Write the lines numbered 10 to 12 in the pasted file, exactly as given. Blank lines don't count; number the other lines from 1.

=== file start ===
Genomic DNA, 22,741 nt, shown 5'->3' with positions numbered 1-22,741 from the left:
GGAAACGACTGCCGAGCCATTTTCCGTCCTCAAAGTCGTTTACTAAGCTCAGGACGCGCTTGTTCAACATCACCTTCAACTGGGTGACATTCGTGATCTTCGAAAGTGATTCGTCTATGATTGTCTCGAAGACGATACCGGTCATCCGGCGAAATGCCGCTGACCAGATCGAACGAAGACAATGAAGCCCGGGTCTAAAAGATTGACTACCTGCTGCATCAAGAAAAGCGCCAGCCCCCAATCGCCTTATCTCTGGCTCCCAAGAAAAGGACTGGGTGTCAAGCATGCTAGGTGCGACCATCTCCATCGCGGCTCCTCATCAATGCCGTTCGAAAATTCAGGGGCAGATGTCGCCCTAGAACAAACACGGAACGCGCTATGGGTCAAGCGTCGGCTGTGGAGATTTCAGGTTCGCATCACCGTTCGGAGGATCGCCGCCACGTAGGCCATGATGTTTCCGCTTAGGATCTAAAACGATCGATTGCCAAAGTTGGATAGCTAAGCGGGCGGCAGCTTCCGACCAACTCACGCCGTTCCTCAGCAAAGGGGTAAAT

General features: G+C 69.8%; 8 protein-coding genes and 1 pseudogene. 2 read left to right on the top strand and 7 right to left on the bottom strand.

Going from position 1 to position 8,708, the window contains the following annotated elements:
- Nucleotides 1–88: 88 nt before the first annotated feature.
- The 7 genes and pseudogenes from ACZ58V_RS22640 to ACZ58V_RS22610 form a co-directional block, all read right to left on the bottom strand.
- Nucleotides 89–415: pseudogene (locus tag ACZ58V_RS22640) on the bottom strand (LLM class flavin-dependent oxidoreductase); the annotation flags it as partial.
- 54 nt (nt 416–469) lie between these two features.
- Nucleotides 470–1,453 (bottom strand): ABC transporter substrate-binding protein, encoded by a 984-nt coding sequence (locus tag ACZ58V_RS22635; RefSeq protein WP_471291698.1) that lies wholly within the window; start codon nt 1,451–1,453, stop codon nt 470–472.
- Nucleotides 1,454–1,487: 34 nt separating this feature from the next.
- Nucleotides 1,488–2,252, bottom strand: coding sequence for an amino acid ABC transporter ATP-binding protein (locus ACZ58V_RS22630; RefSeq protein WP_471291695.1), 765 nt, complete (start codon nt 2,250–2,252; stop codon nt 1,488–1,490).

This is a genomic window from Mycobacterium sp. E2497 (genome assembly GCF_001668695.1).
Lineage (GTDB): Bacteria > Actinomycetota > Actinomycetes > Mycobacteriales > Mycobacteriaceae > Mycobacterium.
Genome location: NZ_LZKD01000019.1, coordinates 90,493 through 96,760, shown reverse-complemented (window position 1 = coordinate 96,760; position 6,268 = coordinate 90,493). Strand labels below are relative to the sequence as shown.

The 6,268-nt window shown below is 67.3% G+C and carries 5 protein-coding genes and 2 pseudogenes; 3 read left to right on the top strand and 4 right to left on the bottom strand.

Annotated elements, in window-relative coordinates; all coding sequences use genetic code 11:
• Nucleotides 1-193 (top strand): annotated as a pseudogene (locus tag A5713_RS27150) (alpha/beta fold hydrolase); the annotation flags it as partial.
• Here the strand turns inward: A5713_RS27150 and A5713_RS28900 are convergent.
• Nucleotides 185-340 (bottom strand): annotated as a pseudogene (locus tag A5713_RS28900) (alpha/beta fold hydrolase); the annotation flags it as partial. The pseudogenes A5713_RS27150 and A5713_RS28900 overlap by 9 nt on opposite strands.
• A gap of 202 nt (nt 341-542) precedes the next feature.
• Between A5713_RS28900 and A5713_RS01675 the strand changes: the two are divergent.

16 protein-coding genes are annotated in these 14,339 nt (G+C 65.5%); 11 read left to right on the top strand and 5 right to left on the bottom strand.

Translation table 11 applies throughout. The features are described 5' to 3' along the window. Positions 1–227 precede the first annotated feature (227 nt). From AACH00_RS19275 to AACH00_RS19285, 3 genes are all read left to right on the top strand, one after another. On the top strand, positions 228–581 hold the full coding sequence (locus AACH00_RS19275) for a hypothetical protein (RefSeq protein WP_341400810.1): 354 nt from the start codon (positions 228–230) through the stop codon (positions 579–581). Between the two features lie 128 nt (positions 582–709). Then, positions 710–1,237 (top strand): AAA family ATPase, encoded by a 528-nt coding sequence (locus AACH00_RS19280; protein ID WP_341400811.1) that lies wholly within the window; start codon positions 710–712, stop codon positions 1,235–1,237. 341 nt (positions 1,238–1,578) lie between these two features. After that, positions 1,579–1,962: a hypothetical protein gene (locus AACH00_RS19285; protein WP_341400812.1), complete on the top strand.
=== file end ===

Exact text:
- Nucleotides 1,454–1,487: 34 nt separating this feature from the next.
- Nucleotides 1,488–2,252, bottom strand: coding sequence for an amino acid ABC transporter ATP-binding protein (locus ACZ58V_RS22630; RefSeq protein WP_471291695.1), 765 nt, complete (start codon nt 2,250–2,252; stop codon nt 1,488–1,490).

This is a genomic window from Mycobacterium sp. E2497 (genome assembly GCF_001668695.1).